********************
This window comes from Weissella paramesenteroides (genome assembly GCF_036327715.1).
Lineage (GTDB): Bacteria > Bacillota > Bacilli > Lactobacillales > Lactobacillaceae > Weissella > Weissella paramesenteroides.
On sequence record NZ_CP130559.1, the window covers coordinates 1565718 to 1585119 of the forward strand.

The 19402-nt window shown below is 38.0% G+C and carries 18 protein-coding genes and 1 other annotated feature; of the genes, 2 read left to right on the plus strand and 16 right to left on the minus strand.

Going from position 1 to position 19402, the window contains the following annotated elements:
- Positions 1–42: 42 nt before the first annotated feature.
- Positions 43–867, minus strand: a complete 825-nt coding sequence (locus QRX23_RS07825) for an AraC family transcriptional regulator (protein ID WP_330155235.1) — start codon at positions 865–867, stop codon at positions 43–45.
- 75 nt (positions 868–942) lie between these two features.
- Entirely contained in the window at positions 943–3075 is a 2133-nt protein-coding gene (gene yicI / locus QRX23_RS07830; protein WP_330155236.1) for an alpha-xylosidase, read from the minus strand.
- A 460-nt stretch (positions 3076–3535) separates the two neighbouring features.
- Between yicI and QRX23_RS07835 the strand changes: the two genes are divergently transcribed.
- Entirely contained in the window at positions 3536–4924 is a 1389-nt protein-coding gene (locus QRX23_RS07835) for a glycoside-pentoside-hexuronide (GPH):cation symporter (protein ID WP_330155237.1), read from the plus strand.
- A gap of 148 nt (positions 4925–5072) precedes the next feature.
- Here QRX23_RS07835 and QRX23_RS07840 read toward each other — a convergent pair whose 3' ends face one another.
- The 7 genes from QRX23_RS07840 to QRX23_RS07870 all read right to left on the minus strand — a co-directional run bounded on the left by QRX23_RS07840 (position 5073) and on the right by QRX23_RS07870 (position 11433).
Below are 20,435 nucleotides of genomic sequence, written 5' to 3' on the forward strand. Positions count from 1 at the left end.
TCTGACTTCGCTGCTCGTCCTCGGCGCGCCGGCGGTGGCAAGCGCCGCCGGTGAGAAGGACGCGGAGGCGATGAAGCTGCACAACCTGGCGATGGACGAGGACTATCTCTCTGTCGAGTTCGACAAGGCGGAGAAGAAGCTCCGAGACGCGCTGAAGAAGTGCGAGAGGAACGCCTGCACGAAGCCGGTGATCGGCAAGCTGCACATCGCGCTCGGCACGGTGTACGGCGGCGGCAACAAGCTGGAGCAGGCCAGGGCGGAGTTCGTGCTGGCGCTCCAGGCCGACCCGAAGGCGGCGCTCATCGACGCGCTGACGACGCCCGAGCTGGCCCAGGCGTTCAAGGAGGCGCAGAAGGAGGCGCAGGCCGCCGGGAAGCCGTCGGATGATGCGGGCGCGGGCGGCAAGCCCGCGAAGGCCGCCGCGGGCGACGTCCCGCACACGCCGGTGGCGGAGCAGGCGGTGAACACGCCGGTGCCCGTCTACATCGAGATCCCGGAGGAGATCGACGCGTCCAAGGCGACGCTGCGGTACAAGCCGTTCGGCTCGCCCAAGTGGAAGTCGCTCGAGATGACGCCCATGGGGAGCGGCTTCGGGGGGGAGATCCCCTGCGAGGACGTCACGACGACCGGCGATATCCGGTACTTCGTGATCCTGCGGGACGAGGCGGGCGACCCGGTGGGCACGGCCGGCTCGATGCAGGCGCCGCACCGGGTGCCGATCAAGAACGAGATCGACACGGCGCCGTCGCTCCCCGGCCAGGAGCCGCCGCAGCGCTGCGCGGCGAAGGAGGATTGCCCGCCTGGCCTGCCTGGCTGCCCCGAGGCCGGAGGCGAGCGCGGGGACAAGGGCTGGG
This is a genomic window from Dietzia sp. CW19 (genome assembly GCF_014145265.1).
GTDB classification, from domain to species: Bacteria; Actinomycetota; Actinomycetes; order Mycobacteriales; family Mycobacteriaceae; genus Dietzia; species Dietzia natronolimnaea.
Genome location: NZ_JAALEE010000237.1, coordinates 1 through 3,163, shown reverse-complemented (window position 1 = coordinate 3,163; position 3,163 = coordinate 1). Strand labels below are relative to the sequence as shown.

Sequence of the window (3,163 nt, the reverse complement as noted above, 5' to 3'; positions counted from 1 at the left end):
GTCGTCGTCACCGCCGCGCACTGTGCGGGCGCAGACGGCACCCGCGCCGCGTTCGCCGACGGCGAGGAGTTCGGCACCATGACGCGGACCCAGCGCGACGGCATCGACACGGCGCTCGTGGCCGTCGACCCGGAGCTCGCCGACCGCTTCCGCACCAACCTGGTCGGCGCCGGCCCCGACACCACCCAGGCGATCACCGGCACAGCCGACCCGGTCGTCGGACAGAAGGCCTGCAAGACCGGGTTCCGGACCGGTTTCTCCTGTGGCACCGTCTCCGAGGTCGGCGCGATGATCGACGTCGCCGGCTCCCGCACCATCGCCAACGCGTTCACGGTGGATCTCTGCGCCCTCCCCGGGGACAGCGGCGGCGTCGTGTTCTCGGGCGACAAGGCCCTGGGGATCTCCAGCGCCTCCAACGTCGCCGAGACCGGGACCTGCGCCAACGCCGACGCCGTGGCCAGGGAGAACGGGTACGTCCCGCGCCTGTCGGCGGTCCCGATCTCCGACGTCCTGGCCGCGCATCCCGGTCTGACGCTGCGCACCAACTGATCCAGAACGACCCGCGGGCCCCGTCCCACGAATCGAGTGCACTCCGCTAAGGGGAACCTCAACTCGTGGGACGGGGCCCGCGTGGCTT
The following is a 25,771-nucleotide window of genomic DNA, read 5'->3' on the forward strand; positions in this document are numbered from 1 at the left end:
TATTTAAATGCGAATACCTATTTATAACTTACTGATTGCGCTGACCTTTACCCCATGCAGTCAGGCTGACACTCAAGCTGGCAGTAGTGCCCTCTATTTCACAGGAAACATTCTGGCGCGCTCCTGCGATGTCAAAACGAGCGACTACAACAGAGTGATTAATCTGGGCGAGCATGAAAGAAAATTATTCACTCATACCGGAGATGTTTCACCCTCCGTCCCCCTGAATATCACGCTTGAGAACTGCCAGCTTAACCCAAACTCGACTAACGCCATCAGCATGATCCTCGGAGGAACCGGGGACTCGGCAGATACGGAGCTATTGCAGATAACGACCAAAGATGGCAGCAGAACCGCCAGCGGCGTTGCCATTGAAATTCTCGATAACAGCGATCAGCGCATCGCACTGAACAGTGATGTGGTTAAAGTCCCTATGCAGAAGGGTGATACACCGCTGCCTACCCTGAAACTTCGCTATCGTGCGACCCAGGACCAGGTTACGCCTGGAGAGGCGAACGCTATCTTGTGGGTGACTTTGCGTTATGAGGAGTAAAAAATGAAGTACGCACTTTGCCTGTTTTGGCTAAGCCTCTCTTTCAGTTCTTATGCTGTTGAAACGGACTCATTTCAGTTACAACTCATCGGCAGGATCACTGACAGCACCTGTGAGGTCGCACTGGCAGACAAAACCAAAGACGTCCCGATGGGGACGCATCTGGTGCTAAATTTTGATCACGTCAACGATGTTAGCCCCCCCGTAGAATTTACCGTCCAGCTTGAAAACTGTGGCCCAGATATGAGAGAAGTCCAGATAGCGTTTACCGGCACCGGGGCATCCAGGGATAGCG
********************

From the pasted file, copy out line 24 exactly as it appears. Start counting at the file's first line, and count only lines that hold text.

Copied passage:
TATTTAAATGCGAATACCTATTTATAACTTACTGATTGCGCTGACCTTTACCCCATGCAGTCAGGCTGACACTCAAGCTGGCAGTAGTGCCCTCTATTTCACAGGAAACATTCTGGCGCGCTCCTGCGATGTCAAAACGAGCGACTACAACAGAGTGATTAATCTGGGCGAGCATGAAAGAAAATTATTCACTCATACCGGAGATGTTTCACCCTCCGTCCCCCTGAATATCACGCTTGAGAACTGCCAGCTTAACCCAAACTCGACTAACGCCATCAGCATGATCCTCGGAGGAACCGGGGACTCGGCAGATACGGAGCTATTGCAGATAACGACCAAAGATGGCAGCAGAACCGCCAGCGGCGTTGCCATTGAAATTCTCGATAACAGCGATCAGCGCATCGCACTGAACAGTGATGTGGTTAAAGTCCCTATGCAGAAGGGTGATACACCGCTGCCTACCCTGAAACTTCGCTATCGTGCGACCCAGGACCAGGTTACGCCTGGAGAGGCGAACGCTATCTTGTGGGTGACTTTGCGTTATGAGGAGTAAAAAATGAAGTACGCACTTTGCCTGTTTTGGCTAAGCCTCTCTTTCAGTTCTTATGCTGTTGAAACGGACTCATTTCAGTTACAACTCATCGGCAGGATCACTGACAGCACCTGTGAGGTCGCACTGGCAGACAAAACCAAAGACGTCCCGATGGGGACGCATCTGGTGCTAAATTTTGATCACGTCAACGATGTTAGCCCCCCCGTAGAATTTACCGTCCAGCTTGAAAACTGTGGCCCAGATATGAGAGAAGTCCAGATAGCGTTTACCGGCACCGGGGCATCCAGGGATAGCG